… but may be it should have done! Last year, on the last day of the survey, it poured and we cancelled. Today, we thought “it is only a little drizzle!” On occasions, drizzle was more of a deluge. At one point I was about as far from the cars as it is possible to get when on site, and I got soaked. Thankfully, Ellen went and fetched a dry tee-shirt and my waterproof coat. Thank you Ellen, you’re a star!
Peter, one of our volunteers from SWHAS and WAS, has bought himself a UAV fitted with a camera. He has been having some practice flights over the workers and the site. When I have worked out how to edit the video down to a sane size, I’ll post one of those, but meanwhile here is one of the stills. The UAV will prove a very useful tool.
One of the main reasons we persisted in the rain was the fact that we are so very close to completing the mag survey of the Macellum field.
Here is a closer detail of today’s survey.
As can be seen, Watling Street has rejoined the drive. There appear to be many buildings opposite the theatre which isn’t a surprise in the heart of the town. Street 24, which runs NNE from the theatre, has the macellum on the east side of it. This building has been partially excavated and has a complex building history of five phases going from the mid-first century to the early fourth. It has an almost equally complex excavation history: it has been examined by Grove Lowe (1847), John Harris (1869), Kathleen Kenyon (1934) and finally by Miss K. M. Richardson in 1938.
The resistance survey continued. The wet surface was both a boon and a problem. The first two grid squares went very smoothly. Then we moved all the probes and so forth and the machine started to play-up. After lunch, Peter came to the rescue and worked out that there was water where it oughtn’t to be, cleaned and dried connections and so forth, and all was well again. We managed another three grids including one in 35 minutes. Here is the survey.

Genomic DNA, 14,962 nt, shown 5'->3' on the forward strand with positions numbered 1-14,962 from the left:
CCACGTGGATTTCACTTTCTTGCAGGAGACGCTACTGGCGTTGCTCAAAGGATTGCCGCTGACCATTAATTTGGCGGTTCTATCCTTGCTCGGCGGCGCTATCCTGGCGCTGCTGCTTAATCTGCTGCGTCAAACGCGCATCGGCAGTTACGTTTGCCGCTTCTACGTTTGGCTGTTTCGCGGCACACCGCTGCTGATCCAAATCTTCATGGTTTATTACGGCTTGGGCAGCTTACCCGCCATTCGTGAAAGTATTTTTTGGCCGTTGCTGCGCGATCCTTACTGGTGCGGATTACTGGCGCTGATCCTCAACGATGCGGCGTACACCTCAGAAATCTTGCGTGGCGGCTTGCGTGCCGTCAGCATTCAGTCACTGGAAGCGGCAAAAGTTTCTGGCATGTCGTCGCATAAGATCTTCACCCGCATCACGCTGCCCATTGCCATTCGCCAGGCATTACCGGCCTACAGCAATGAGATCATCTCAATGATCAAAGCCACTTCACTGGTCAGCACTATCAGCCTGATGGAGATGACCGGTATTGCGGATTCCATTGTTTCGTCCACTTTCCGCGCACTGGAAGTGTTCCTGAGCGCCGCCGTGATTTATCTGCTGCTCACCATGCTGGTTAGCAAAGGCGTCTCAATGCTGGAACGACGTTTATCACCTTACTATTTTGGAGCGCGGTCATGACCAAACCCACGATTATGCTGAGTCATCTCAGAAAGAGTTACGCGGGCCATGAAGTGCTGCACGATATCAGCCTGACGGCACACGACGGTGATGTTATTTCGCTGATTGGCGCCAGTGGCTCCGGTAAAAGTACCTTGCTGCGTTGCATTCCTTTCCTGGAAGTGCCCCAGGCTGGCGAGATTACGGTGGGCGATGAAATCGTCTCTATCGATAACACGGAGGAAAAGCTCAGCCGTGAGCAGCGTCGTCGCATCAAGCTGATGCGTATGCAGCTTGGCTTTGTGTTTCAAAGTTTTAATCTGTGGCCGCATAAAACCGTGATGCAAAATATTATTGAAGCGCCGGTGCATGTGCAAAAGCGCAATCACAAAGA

In the first of the two images, I have not “edge matched” the grids so that you can see the ones which are a problem. Three of the grids we did today fixed existing problems. Although we had not planned to work tomorrow, I am hoping we might manage five more squares to fix the problems and give us a nice tidy survey. Archaeological geophysicists are obsessed by “nice tidy surveys.”
Comparing the mag and the resistance surveys, the end of the “sinuous ditch”, seen snaking in from the top of the mag survey, can be seen in the resistance survey but it seems to continue further to the east. The clear building on the northern edge of the resistance plot also shows pretty well in the mag survey.
Lastly, we learnt one lesson today. The GPR doesn’t work well in the rain! We surveyed a block near the rectangular enclosure I thought might be a temple. Here is the mag:
Speculation has been rife as to what this may be, so we tried using the GPR.
The terrible striping is caused by the rain. We will have to re-do this block another year. We can see, however, a square in the centre of the block, and almost another square around it. Before we get too excited, however, comparison of the two surveys shows that the squares in the GPR data lie outside the NNE edge of the enclosure, and in fact, partly show as light white lines in the mag data. Yet another question to be investigated more fully next year.
Many thanks to everyone who suffered the rain today. You are all stars.
Tomorrow will be our last day. I won’t post the results until Tuesday, however, as we are going for a celebration meal in a local pub.